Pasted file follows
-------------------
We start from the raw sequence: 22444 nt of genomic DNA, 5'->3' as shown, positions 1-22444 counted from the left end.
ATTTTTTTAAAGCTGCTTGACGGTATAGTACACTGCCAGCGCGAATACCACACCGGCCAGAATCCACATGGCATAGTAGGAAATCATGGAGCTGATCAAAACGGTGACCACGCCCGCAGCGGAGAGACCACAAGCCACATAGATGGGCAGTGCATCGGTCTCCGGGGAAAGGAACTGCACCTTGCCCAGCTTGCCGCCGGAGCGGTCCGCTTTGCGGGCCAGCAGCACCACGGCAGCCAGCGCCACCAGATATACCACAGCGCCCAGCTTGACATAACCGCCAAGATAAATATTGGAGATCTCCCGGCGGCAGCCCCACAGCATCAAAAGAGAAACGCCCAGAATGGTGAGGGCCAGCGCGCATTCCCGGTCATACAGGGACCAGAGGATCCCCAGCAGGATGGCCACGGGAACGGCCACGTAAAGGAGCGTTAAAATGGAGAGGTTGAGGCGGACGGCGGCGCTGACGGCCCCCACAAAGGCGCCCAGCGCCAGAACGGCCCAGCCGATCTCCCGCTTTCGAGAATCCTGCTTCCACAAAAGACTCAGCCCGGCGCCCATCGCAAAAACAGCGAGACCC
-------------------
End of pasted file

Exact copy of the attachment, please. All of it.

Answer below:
We start from the raw sequence: 22444 nt of genomic DNA, 5'->3' as shown, positions 1-22444 counted from the left end.
ATTTTTTTAAAGCTGCTTGACGGTATAGTACACTGCCAGCGCGAATACCACACCGGCCAGAATCCACATGGCATAGTAGGAAATCATGGAGCTGATCAAAACGGTGACCACGCCCGCAGCGGAGAGACCACAAGCCACATAGATGGGCAGTGCATCGGTCTCCGGGGAAAGGAACTGCACCTTGCCCAGCTTGCCGCCGGAGCGGTCCGCTTTGCGGGCCAGCAGCACCACGGCAGCCAGCGCCACCAGATATACCACAGCGCCCAGCTTGACATAACCGCCAAGATAAATATTGGAGATCTCCCGGCGGCAGCCCCACAGCATCAAAAGAGAAACGCCCAGAATGGTGAGGGCCAGCGCGCATTCCCGGTCATACAGGGACCAGAGGATCCCCAGCAGGATGGCCACGGGAACGGCCACGTAAAGGAGCGTTAAAATGGAGAGGTTGAGGCGGACGGCGGCGCTGACGGCCCCCACAAAGGCGCCCAGCGCCAGAACGGCCCAGCCGATCTCCCGCTTTCGAGAATCCTGCTTCCACAAAAGACTCAGCCCGGCGCCCATCGCAAAAACAGCGAGACCC